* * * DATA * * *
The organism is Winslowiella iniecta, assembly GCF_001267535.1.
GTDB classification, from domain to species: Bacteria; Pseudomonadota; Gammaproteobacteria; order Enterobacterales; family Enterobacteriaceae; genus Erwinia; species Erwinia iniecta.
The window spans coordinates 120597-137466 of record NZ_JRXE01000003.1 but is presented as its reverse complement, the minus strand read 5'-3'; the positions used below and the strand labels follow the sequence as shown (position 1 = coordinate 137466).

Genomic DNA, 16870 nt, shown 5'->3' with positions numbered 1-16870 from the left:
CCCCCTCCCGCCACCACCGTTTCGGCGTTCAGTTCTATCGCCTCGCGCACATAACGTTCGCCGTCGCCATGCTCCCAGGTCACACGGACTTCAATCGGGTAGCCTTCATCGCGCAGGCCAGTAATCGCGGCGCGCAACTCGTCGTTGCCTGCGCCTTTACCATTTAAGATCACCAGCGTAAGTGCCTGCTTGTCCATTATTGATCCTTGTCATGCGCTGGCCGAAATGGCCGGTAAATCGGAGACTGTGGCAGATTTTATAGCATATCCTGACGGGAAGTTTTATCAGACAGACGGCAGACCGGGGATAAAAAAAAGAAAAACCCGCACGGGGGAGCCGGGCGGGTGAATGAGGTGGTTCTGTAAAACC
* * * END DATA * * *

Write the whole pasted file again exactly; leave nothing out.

The organism is Winslowiella iniecta, assembly GCF_001267535.1.
GTDB classification, from domain to species: Bacteria; Pseudomonadota; Gammaproteobacteria; order Enterobacterales; family Enterobacteriaceae; genus Erwinia; species Erwinia iniecta.
The window spans coordinates 120597-137466 of record NZ_JRXE01000003.1 but is presented as its reverse complement, the minus strand read 5'-3'; the positions used below and the strand labels follow the sequence as shown (position 1 = coordinate 137466).

Genomic DNA, 16870 nt, shown 5'->3' with positions numbered 1-16870 from the left:
CCCCCTCCCGCCACCACCGTTTCGGCGTTCAGTTCTATCGCCTCGCGCACATAACGTTCGCCGTCGCCATGCTCCCAGGTCACACGGACTTCAATCGGGTAGCCTTCATCGCGCAGGCCAGTAATCGCGGCGCGCAACTCGTCGTTGCCTGCGCCTTTACCATTTAAGATCACCAGCGTAAGTGCCTGCTTGTCCATTATTGATCCTTGTCATGCGCTGGCCGAAATGGCCGGTAAATCGGAGACTGTGGCAGATTTTATAGCATATCCTGACGGGAAGTTTTATCAGACAGACGGCAGACCGGGGATAAAAAAAAGAAAAACCCGCACGGGGGAGCCGGGCGGGTGAATGAGGTGGTTCTGTAAAACC